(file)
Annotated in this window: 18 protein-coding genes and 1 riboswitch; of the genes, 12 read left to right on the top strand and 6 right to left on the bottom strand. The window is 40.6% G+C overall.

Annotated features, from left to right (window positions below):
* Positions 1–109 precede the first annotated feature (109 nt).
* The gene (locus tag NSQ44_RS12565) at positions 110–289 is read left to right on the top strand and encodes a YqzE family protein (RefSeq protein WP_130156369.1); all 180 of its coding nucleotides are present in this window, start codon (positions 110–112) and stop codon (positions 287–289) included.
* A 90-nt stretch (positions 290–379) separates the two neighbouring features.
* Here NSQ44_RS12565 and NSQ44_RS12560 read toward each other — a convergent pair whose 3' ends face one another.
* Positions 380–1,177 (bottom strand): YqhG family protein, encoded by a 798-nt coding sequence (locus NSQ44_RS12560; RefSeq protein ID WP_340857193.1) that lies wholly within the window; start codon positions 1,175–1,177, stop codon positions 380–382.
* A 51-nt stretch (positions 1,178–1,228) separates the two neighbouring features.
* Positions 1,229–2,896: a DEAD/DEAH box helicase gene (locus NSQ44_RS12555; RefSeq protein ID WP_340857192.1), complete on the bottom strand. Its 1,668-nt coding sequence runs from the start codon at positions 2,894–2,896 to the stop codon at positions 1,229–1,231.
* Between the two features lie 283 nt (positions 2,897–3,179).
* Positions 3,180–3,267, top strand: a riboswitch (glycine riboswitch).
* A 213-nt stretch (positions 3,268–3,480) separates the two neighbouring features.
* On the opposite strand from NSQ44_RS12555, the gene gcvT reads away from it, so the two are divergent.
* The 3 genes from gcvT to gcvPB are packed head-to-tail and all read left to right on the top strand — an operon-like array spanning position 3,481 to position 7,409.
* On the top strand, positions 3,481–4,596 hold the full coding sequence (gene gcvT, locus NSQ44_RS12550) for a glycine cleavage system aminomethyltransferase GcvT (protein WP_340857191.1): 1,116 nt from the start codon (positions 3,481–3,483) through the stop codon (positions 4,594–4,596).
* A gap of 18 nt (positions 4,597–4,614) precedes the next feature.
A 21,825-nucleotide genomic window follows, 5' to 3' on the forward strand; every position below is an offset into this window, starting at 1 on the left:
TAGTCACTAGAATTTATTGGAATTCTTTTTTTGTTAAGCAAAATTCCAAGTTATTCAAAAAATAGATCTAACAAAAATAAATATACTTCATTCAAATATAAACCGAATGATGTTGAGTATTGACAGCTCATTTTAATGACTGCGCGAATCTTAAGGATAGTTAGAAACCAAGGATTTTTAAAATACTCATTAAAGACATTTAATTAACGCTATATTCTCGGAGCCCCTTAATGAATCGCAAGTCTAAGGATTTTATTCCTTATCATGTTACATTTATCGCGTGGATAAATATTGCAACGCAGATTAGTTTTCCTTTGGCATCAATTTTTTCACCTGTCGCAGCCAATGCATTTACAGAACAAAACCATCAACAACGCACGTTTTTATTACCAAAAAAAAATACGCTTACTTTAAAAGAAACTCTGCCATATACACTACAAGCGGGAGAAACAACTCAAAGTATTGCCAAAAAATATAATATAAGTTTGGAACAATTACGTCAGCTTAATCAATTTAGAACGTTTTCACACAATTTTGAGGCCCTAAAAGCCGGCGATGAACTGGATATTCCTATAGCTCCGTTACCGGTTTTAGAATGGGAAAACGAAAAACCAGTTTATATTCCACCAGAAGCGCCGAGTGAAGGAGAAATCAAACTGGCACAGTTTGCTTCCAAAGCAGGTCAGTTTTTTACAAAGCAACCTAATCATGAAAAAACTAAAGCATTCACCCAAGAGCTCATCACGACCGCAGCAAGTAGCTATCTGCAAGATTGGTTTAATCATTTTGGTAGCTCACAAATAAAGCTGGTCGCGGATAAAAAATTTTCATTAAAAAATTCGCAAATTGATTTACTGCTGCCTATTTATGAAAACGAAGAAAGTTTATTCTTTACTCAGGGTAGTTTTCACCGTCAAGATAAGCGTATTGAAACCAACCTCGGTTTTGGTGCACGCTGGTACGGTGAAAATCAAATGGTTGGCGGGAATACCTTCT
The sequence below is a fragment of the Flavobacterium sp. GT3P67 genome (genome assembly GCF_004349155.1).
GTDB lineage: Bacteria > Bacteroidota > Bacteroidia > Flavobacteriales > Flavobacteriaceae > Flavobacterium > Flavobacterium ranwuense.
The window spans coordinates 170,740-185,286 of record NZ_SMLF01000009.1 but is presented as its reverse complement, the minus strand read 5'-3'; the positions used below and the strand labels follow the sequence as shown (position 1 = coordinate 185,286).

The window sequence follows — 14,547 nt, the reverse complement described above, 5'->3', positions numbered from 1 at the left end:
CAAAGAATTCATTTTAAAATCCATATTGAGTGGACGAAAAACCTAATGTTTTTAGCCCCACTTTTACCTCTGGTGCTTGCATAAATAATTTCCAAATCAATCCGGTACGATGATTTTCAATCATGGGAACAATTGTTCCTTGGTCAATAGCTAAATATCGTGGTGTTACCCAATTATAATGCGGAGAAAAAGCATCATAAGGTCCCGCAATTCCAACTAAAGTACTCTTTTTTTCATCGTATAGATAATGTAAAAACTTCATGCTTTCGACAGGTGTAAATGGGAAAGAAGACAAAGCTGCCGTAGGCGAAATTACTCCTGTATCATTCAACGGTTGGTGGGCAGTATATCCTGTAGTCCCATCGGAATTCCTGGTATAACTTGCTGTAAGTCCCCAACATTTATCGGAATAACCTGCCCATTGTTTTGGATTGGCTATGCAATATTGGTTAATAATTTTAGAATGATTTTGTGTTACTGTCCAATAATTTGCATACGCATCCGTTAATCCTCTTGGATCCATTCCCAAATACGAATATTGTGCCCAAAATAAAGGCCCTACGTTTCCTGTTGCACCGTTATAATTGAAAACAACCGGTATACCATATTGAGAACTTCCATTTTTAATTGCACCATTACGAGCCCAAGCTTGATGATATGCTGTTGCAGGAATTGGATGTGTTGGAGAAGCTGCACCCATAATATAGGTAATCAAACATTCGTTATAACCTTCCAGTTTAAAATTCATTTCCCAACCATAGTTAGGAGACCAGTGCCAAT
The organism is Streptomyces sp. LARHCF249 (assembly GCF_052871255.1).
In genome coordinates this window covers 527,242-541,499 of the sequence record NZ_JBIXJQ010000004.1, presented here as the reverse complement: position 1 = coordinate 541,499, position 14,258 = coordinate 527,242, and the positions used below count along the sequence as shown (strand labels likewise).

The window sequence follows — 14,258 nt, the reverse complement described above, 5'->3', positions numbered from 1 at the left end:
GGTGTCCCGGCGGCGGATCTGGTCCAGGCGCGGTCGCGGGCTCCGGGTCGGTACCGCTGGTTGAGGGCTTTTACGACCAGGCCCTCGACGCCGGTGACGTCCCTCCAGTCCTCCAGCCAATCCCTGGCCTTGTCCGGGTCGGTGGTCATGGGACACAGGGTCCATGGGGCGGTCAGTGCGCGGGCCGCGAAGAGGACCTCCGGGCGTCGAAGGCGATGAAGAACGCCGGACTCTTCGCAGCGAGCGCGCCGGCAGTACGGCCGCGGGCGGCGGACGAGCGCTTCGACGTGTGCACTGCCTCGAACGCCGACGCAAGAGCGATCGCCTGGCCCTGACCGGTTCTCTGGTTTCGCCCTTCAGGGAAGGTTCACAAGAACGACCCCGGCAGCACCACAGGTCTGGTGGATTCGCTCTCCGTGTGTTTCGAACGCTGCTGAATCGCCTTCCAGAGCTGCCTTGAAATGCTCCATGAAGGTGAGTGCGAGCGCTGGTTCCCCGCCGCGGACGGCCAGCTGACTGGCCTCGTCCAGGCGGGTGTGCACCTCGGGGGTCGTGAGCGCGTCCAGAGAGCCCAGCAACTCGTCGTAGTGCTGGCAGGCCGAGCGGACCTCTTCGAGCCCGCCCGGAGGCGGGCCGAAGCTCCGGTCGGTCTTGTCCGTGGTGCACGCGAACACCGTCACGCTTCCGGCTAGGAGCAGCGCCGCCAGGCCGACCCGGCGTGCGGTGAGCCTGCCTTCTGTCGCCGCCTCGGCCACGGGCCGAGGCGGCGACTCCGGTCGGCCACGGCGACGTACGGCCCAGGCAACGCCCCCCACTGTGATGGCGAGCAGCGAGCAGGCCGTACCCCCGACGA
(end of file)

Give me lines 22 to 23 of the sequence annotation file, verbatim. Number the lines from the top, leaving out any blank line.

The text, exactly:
The window sequence follows — 14,547 nt, the reverse complement described above, 5'->3', positions numbered from 1 at the left end:
CAAAGAATTCATTTTAAAATCCATATTGAGTGGACGAAAAACCTAATGTTTTTAGCCCCACTTTTACCTCTGGTGCTTGCATAAATAATTTCCAAATCAATCCGGTACGATGATTTTCAATCATGGGAACAATTGTTCCTTGGTCAATAGCTAAATATCGTGGTGTTACCCAATTATAATGCGGAGAAAAAGCATCATAAGGTCCCGCAATTCCAACTAAAGTACTCTTTTTTTCATCGTATAGATAATGTAAAAACTTCATGCTTTCGACAGGTGTAAATGGGAAAGAAGACAAAGCTGCCGTAGGCGAAATTACTCCTGTATCATTCAACGGTTGGTGGGCAGTATATCCTGTAGTCCCATCGGAATTCCTGGTATAACTTGCTGTAAGTCCCCAACATTTATCGGAATAACCTGCCCATTGTTTTGGATTGGCTATGCAATATTGGTTAATAATTTTAGAATGATTTTGTGTTACTGTCCAATAATTTGCATACGCATCCGTTAATCCTCTTGGATCCATTCCCAAATACGAATATTGTGCCCAAAATAAAGGCCCTACGTTTCCTGTTGCACCGTTATAATTGAAAACAACCGGTATACCATATTGAGAACTTCCATTTTTAATTGCACCATTACGAGCCCAAGCTTGATGATATGCTGTTGCAGGAATTGGATGTGTTGGAGAAGCTGCACCCATAATATAGGTAATCAAACATTCGTTATAACCTTCCAGTTTAAAATTCATTTCCCAACCATAGTTAGGAGACCAGTGCCAAT